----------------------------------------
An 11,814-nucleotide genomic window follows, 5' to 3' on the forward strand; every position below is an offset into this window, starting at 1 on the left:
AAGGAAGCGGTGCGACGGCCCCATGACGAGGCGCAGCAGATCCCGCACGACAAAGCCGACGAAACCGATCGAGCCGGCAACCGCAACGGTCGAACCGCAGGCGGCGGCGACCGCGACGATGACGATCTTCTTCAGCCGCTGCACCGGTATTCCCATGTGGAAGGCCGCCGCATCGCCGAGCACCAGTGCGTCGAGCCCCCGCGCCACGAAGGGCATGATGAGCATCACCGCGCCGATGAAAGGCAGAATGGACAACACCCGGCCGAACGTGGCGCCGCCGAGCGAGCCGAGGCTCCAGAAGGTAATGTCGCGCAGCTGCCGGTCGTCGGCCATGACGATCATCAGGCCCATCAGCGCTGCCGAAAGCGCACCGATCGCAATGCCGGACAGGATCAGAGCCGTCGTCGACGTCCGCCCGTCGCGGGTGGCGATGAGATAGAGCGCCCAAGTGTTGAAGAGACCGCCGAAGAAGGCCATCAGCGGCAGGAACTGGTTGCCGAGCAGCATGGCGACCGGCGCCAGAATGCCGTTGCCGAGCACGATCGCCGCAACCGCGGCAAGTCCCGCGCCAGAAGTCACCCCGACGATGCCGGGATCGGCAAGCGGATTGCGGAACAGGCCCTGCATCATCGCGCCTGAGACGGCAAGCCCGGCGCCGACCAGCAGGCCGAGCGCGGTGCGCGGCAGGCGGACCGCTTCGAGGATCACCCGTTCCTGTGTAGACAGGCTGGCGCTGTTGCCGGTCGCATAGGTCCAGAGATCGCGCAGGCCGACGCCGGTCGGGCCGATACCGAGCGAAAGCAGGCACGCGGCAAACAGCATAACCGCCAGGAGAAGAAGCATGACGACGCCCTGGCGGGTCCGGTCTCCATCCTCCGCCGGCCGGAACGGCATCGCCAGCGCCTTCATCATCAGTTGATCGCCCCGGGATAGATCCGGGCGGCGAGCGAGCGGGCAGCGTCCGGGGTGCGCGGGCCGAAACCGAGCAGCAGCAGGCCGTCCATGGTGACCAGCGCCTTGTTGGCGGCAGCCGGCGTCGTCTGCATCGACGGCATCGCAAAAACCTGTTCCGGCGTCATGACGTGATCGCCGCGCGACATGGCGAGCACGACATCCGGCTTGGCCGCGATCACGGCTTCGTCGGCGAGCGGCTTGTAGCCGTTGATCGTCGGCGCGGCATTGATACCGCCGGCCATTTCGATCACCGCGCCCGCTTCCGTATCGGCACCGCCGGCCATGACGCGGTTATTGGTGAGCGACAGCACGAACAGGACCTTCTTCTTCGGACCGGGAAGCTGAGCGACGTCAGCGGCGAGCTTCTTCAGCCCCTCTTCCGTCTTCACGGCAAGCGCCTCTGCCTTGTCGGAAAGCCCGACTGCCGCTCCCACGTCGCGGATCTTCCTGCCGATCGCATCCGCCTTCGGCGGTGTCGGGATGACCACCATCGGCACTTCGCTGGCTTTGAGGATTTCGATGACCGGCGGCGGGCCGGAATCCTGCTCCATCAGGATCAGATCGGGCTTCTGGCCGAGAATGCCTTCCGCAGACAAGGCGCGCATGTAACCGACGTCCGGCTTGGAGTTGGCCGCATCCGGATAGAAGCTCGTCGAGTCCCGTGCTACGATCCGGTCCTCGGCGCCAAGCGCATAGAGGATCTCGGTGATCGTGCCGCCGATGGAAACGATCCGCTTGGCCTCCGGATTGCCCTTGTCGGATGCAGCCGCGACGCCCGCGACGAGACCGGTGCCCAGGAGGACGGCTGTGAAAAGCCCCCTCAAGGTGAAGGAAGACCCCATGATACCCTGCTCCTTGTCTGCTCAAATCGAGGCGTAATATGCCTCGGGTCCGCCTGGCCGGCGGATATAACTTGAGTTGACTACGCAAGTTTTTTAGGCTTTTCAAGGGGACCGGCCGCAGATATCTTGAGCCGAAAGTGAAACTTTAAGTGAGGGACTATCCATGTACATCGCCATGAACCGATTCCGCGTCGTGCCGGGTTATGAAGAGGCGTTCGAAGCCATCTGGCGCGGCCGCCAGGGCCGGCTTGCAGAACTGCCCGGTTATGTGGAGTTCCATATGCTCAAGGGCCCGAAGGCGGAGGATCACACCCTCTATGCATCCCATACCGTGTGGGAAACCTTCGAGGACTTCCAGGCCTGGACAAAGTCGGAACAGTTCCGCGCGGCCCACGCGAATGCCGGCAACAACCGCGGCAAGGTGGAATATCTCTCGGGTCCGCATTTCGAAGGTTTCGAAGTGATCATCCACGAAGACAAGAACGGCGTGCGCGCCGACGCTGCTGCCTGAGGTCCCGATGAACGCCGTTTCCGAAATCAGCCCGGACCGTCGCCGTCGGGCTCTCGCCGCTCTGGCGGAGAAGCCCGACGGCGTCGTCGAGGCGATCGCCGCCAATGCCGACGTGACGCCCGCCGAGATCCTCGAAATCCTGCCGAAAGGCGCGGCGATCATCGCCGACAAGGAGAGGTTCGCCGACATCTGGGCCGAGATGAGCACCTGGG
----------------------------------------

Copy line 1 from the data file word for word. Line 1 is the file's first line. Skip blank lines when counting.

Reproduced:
An 11,814-nucleotide genomic window follows, 5' to 3' on the forward strand; every position below is an offset into this window, starting at 1 on the left: